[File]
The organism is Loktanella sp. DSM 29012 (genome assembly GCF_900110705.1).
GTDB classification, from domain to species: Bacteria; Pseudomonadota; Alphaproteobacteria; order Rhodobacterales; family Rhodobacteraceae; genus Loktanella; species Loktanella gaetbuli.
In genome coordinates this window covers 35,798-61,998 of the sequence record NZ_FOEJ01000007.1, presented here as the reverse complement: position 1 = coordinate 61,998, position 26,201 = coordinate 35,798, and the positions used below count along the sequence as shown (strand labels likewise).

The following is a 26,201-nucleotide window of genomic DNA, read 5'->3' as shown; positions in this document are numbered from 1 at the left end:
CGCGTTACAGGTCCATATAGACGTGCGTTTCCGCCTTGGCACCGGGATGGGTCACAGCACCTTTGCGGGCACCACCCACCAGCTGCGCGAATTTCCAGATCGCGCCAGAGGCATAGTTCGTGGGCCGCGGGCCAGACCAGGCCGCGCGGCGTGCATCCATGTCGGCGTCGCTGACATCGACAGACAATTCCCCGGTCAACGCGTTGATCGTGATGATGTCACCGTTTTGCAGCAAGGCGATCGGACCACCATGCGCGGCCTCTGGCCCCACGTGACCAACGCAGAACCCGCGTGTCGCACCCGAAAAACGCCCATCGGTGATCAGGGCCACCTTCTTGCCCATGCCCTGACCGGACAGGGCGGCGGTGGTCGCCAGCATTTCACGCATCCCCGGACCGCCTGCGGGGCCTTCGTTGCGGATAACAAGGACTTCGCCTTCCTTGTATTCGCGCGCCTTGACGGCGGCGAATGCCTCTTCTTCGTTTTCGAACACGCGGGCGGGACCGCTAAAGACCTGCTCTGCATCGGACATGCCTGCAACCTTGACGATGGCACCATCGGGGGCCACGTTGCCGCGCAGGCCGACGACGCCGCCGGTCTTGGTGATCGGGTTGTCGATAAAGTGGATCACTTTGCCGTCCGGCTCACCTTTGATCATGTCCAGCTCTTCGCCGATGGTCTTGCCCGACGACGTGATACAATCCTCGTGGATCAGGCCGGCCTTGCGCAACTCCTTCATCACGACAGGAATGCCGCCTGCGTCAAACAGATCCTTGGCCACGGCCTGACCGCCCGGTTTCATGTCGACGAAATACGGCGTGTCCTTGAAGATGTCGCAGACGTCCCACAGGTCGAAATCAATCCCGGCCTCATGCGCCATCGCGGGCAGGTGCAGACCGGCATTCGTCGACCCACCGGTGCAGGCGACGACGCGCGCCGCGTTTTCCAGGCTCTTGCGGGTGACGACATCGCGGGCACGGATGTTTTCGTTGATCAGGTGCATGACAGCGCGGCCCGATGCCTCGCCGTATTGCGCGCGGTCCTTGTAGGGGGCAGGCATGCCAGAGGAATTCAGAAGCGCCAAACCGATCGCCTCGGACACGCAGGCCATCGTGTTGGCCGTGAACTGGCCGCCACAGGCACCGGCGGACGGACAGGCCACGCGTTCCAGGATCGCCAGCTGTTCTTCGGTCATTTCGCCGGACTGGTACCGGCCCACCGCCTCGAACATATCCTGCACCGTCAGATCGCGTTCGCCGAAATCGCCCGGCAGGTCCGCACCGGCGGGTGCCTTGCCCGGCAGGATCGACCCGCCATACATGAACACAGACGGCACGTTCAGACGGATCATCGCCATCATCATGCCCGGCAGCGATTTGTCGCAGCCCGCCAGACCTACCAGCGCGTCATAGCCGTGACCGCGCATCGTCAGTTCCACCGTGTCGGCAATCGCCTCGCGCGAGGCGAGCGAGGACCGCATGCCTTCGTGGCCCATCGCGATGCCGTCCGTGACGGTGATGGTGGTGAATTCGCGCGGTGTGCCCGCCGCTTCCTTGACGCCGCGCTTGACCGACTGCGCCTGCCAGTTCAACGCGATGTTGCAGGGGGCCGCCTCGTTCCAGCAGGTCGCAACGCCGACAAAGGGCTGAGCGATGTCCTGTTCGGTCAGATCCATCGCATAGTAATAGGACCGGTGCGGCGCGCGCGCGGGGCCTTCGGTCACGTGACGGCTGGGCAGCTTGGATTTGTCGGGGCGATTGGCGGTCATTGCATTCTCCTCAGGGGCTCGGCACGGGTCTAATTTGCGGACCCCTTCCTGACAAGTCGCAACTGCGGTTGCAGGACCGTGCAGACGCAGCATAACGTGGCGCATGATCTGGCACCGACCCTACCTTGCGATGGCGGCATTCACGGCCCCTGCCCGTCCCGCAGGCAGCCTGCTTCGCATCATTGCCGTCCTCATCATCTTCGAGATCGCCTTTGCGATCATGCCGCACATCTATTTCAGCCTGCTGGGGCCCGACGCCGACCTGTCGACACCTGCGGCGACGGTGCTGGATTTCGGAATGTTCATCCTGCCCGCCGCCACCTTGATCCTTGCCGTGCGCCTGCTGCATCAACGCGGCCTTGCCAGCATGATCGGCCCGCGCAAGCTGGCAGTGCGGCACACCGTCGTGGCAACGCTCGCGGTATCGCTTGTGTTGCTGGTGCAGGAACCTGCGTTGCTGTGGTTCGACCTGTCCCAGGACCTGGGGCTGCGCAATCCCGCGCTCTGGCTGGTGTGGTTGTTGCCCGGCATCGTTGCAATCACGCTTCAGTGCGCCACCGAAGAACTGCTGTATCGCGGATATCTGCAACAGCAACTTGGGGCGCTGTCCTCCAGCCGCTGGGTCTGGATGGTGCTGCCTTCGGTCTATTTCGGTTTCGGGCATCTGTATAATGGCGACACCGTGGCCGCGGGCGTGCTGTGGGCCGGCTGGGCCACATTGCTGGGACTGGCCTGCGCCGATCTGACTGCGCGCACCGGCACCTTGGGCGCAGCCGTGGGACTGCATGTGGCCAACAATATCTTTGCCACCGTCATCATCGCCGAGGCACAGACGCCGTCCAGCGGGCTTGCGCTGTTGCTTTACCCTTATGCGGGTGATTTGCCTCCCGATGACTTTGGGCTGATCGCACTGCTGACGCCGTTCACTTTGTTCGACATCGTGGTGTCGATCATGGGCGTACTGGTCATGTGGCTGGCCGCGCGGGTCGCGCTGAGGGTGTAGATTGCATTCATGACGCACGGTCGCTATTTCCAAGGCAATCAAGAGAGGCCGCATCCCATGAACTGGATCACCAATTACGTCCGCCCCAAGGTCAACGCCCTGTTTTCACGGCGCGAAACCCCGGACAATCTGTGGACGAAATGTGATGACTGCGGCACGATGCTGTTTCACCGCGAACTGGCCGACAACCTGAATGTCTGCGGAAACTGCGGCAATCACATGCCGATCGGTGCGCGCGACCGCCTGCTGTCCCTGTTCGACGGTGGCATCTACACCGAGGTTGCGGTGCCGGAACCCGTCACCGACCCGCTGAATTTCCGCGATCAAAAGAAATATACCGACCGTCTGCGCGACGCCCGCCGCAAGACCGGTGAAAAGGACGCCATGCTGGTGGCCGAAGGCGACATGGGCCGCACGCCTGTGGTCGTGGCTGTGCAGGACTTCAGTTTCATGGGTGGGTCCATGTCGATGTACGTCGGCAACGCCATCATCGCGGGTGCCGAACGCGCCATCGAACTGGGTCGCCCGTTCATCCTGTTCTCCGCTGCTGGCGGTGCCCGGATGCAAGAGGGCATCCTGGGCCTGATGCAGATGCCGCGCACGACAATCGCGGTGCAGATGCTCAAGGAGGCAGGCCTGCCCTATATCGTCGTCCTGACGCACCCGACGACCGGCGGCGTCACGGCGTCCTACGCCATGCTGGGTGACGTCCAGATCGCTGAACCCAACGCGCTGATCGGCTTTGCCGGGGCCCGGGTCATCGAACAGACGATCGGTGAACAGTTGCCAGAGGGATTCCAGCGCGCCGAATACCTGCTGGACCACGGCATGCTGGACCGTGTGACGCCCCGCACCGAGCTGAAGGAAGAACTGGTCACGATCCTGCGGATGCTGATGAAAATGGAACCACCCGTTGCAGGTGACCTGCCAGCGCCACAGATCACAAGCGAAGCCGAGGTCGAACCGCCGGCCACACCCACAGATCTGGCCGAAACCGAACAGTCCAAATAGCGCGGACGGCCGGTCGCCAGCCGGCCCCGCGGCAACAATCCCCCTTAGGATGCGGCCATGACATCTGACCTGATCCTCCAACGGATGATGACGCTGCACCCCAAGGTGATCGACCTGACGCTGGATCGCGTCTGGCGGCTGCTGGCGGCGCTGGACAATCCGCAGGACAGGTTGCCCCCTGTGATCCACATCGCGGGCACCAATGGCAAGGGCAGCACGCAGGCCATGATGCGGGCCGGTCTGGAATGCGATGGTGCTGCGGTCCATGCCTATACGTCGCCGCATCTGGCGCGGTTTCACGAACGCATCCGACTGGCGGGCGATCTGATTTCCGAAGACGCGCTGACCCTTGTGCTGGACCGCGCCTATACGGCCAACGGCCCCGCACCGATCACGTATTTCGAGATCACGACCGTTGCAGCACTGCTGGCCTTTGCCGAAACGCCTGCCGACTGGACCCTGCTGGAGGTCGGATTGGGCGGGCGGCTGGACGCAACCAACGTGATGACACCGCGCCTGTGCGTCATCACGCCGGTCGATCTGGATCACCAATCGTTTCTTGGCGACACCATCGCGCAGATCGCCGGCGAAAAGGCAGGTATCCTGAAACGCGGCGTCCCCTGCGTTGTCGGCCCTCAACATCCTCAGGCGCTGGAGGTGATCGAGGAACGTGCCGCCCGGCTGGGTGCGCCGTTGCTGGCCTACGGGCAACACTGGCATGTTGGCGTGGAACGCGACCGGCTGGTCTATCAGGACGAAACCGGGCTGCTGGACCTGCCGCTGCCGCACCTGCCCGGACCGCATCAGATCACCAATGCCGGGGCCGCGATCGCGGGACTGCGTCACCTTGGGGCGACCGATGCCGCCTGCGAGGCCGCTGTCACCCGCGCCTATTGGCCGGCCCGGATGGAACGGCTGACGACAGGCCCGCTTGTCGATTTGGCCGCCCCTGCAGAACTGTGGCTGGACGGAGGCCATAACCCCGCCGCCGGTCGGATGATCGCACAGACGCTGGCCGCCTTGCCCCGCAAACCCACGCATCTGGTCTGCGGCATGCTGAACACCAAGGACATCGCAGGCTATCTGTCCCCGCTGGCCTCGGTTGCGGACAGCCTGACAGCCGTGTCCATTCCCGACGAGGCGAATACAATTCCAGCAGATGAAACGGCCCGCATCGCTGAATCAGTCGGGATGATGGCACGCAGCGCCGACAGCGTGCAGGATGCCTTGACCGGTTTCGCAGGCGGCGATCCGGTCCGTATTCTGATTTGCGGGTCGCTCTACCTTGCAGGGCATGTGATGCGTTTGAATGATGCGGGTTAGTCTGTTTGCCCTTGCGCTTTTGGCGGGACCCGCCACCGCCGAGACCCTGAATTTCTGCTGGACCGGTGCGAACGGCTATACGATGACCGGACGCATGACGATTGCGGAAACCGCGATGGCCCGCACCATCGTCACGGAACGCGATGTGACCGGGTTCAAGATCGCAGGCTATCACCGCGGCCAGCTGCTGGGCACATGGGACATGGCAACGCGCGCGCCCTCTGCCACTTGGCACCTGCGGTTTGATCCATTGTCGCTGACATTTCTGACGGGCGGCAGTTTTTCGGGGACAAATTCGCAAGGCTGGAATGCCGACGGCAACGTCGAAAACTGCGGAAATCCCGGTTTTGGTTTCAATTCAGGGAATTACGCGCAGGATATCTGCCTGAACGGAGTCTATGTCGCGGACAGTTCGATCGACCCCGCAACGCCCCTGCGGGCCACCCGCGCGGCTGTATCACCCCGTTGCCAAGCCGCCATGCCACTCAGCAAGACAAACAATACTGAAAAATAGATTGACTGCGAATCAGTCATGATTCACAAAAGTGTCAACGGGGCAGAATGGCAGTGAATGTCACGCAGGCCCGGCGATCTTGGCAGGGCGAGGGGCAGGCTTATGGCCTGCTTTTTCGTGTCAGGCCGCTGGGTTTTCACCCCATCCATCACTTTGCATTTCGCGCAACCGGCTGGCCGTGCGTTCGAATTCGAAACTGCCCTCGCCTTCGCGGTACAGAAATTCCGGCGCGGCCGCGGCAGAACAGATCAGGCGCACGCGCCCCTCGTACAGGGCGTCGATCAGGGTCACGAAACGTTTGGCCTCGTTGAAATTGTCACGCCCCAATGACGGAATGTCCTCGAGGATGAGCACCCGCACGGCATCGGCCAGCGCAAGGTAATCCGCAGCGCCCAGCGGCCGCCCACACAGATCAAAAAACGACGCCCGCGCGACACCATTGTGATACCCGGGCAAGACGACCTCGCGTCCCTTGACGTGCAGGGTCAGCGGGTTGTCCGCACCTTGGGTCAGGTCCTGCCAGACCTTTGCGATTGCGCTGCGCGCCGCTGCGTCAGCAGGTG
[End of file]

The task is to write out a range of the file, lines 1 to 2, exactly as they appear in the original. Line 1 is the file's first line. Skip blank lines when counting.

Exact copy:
The organism is Loktanella sp. DSM 29012 (genome assembly GCF_900110705.1).
GTDB classification, from domain to species: Bacteria; Pseudomonadota; Alphaproteobacteria; order Rhodobacterales; family Rhodobacteraceae; genus Loktanella; species Loktanella gaetbuli.